You don’t need everyone to agree with you or even like you. It’s human nature to want to belong, to be liked, respected and valued, but not at the expense of your integrity and happiness. Other people cannot give you the validation you seek. That has to come from inside.

Speak up, stick to your guns, assert yourself when you need to, demand respect, stay true to your values.

4. Your Health Is Your Most Valuable Asset

Health is an invaluable treasure—always appreciate, nurture, and protect it. Good health is often wasted on the young before they have a chance to appreciate it for what it’s worth.

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We tend to take our good health for granted, because it’s just there. We don’t have to worry about it, so we don’t really pay attention to it… until we have to.

Heart disease, bone density, stroke, many cancers—the list of many largely preventable diseases is long, so take care of your health now, or you’ll regret it later on.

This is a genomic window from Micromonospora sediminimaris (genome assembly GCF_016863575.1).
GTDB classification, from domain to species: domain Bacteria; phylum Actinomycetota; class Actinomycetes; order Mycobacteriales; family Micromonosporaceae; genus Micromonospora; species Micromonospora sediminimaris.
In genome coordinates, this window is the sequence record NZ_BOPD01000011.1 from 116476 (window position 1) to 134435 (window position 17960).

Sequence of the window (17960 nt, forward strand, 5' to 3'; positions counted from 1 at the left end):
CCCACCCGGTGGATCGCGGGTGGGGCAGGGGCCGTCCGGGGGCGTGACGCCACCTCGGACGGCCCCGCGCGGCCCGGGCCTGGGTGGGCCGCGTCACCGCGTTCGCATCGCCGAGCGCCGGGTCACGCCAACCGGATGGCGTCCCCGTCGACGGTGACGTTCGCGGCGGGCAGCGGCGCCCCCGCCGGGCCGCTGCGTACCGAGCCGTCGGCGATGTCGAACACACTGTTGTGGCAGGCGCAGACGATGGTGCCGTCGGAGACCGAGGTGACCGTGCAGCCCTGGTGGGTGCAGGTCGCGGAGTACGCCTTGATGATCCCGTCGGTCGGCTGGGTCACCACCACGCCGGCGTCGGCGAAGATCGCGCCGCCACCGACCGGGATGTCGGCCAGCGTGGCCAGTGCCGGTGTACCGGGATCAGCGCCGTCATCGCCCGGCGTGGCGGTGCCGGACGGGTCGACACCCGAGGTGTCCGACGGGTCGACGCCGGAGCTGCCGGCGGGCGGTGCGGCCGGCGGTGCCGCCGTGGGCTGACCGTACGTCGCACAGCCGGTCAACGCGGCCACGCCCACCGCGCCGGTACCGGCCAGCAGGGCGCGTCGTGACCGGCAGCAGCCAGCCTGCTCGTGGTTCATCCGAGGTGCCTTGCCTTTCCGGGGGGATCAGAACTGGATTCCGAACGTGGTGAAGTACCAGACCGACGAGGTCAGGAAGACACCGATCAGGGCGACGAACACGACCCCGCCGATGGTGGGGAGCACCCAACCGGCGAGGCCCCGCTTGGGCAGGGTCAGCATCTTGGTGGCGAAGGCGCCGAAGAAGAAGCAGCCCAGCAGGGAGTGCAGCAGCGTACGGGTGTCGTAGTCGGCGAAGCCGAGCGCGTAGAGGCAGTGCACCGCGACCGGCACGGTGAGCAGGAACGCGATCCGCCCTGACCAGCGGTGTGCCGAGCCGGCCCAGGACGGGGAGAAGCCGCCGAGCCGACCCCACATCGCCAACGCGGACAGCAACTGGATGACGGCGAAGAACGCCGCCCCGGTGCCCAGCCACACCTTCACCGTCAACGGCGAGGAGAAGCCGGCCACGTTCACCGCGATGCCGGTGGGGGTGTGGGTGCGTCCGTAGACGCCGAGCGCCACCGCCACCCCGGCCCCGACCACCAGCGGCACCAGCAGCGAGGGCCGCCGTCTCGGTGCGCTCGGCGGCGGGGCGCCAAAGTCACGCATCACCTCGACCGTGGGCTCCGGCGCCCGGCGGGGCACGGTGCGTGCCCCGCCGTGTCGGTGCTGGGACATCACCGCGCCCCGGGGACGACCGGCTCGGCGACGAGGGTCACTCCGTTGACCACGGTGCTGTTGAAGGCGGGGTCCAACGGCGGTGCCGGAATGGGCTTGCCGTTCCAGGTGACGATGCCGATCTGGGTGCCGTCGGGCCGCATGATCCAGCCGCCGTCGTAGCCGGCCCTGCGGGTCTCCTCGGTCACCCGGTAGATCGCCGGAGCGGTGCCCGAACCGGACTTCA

5. You Don’t Always Get What You Want

“Life is what happens while you’re busy making other plans.” – John Lennon

No matter how carefully you plan and how hard you work, sometimes things just don’t work out the way you want them to… and that’s okay.

We have all of these expectations; predetermined visions of what our “ideal” life will look like, but all too often, that’s not the reality of the life we end up with. Sometimes our dreams fail and sometimes we just change our minds mid-course. Sometimes we have to flop to find the right course and sometimes we just have to try a few things before we find the right direction.